HW - I had no idea of what to expect, to be honest. I had toured Europe before in 2017 without having any new album or new material out. My previous material I had released, at that time, was under the name of Stepping Stones, back when I was younger but the attention that I got, especially from the press, it was miles away, in comparison with the one I had with my last studio record. Going back to Europe and to the United Kingdom for the very first time to promote Hannah Wicklund & the Steppin Stones, I definitely found a big difference with the crowds and their participation overall. I felt very grateful that the people that bought the record and came to the shows felt connected to my music and I am super excited to get back over there soon. We supposed to tour with King King back in April this year but, given what's happening right now in the world, we were forced to reschedule and hopefully get back over there in Europe real soon.


BR - Some of the songs included in your third album were written when you were 14/15 years old. How much has, in your opinion, the direction of your music shifted during the last five-six years?

HW - I think that the direction in the way I make music has been pretty consistent, through the last years. My roots and my upbringing constitute still a firm musical platform in my rock'n'roll vision, with artists like Tom Petty and Jimi Hendrix providing still that great inspiration to write my music. As far as songwriting goes, I strive to keep growing in that direction too. The oldest songs that were included in my last studio record, Looking Glass and Mama Said, that I wrote respectively when I was 14 and 15, they still inspire me a lot and I love to sing them live at any possible opportunity. Moreover, with pun intended, I truly believe that the songs I just mentioned, they are "Steppin Stones" to my next sound, so to speak and I know that the next studio album with the full band, it will be just a very organic progression of my last record.


BR - You are an artist that, for your own admission, likes to take the time that is needed to create art form, in your case, clearly, music. How much is this strange and challenging time of the world helping to feed your creative juice in writing new material for your next studio album, Hannah?

HW - It has definitely been a blessing in disguise, at least, to me, somehow. Having a forced break, as I am sure many thousands of artists are having right now, it is certainly providing me the space for daydreaming a little bit more. I have been digging in a lot of old voice memos and allowing myself to go to places of my soul I wouldn't normally go to find inspirations, taking a look back at what was my creativity, back then. I think that this time of the world, to me, it is a very constructive reflection time, for kind of cataloging how far I've come as an artist and as a person. To have the opportunity to sit down and look at what has happened into my life in the last few years of my life, it is something that I am really enjoying a lot.



BR - I remember you mentioning once how much you enjoyed the time you spent in Cuba, filming the video for the Shadowboxes And Porcelain Faces song, where there was no technology surrounding you. Given what is happening right now in the world and how much technology is helping all of us to remain in touch, have you changed your views about the role that technology plays in your life?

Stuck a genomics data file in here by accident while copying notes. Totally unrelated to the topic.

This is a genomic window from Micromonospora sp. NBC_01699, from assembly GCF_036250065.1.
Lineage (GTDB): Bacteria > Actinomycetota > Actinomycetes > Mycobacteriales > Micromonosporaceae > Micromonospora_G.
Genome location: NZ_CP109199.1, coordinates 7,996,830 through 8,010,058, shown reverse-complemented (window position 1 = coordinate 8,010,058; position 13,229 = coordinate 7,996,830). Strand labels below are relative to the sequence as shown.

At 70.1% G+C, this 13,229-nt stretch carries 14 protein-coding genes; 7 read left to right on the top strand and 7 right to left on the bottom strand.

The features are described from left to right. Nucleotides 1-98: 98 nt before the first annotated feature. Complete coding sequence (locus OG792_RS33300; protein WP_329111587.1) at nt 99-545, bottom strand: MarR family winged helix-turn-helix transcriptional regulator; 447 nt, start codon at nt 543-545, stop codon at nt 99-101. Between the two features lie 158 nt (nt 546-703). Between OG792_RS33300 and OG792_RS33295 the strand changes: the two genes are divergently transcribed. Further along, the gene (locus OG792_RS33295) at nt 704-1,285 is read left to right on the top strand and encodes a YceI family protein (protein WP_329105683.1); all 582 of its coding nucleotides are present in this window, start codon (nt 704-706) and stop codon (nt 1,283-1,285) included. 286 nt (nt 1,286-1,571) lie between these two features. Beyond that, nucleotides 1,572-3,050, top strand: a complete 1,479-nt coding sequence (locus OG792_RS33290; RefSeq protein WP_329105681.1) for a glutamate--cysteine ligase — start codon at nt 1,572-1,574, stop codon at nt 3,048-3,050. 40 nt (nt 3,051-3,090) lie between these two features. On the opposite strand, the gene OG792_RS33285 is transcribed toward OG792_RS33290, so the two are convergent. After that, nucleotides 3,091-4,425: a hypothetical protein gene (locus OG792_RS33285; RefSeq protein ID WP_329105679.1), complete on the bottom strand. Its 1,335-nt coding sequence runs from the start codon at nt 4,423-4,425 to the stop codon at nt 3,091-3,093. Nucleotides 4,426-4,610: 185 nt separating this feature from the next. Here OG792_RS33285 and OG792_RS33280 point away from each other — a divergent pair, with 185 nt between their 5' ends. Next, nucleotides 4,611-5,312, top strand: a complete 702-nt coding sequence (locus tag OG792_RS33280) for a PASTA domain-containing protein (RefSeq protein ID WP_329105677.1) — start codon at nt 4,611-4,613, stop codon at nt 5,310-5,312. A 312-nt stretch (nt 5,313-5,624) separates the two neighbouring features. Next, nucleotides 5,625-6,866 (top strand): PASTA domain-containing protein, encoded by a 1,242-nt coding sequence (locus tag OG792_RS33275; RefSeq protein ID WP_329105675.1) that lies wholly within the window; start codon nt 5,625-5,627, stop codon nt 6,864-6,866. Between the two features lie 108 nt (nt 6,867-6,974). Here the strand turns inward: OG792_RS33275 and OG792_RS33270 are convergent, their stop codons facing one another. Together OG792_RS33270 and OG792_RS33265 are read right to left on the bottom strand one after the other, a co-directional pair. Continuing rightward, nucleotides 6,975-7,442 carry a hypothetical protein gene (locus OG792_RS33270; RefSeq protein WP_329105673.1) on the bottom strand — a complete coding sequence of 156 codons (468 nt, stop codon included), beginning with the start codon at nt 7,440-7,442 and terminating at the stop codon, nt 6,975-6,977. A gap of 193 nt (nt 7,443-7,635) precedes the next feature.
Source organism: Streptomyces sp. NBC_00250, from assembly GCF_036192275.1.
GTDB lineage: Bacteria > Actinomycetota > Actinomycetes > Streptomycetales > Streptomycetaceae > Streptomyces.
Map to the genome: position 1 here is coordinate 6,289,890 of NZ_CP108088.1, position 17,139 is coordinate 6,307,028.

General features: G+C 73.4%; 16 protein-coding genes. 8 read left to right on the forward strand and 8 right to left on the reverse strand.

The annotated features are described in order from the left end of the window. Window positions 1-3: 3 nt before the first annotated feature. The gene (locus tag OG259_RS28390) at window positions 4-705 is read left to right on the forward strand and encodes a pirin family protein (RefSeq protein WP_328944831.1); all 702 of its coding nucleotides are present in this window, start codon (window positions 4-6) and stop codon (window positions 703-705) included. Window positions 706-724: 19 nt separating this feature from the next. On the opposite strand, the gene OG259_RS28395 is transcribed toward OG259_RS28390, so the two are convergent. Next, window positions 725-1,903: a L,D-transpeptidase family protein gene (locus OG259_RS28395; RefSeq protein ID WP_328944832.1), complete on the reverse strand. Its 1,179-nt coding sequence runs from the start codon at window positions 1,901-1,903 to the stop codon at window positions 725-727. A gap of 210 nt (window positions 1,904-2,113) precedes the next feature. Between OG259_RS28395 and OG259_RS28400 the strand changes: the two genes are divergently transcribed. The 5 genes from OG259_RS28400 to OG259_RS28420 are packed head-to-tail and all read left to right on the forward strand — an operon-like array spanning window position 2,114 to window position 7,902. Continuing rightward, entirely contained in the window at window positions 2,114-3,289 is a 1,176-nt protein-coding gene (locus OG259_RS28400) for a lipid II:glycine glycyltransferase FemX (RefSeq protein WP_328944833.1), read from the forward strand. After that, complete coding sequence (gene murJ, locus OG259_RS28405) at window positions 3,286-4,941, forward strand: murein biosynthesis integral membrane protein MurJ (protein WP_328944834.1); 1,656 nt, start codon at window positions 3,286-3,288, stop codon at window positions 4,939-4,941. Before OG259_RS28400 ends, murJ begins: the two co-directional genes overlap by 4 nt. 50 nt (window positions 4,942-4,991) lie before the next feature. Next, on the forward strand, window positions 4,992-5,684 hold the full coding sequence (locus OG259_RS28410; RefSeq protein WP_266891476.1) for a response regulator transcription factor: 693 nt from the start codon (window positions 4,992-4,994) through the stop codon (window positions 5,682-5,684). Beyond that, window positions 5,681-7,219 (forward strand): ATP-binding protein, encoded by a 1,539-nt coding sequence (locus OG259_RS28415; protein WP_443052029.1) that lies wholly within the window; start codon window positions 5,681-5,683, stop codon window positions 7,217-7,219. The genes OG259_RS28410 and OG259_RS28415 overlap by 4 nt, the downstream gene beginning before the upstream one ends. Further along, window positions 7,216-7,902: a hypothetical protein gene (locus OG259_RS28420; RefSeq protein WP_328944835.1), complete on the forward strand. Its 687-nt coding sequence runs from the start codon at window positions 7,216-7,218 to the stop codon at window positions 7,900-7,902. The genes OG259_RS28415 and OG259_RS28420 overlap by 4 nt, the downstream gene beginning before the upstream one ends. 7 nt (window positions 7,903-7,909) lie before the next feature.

HW - That is a very good question. I have always been struggling, as an artist, who doesn't greatly enjoy the social media aspect of the business, to face a camera or speak to a computer or to a phone on social platforms. But with all that is happening now in the world and now that many shows are shifting on the internet, I can see the importance of live streaming for us artists but it is definitely something that it is never comparable to the feeling an artist gets while playing a live show in a proper venue. I think that when I get to completely accept this new forced streaming culture and look at it for what it is, it'll definitely be a new tool for me to utilize. But I still think that I need to monitor and balance the amount of time I spend with media platforms; lately, I have used it way more than I probably need to be on, in this down time. I definitely feel anxiety and stress and triggers from stuff for my phone... I don't know, to be honest, where I stand right now on this, because I appreciate that technology is a very important tool in these days and age but there also some down side to it. As for many things in life, I guess, there is a good and a bad side to it at the same time.


BR - Are you planning to release any more material or even a new record, this year, although touring a record seems an implausible possibility, right now or are you postponing any new release directly to 2021, Hannah?

HW - I am actually planning to release my version of CSN&Y's Ohio to commemorate the 50th anniversary of the Kent State shooting on Monday May 4th. That will be certainly a full band rendition of this great classic. The song will be available digitally for sure and I also have another single coming out, not sure exactly when, which is a kind of sister track, although it is an original song, called Psychobabble. I am thinking of releasing the new song in a 7'' inches single format, very classic. I am also hoping to have the chance to get back into the studio soon and to try and be able to get down few more songs, so to kick-start the next record. Or, at least, to try and get some new music out there. I don't have a solid plan right now, I am just as clueless as many people, on planning the future but I know that, if the stars align, I'll have plenty of songs to go into the studio with.


BR - Music has always been an integral part of your life, since you were 8-years old. Do you feel that, at this stage of your life, music has definitely provided you with that "salvation" you mentioned in the lyrics of the Meet You Again song or are you still searching for it?

HW - I am not sure whether that "salvation" that you mentioned is something that anybody is ever going to find, in life. Music is something that brings me a lot of joy and I am super grateful to have it. I think that music is the ultimate extension of myself, at this point but I am not sure whether it has provided me yet with any kind of salvation or clarity, about things in life. I am hopeful it will provide me, at some point, with answers, regardless them being connected or not to salvation but I think that it is more of an inner quest, something that I am still working on, at the moment (smiles)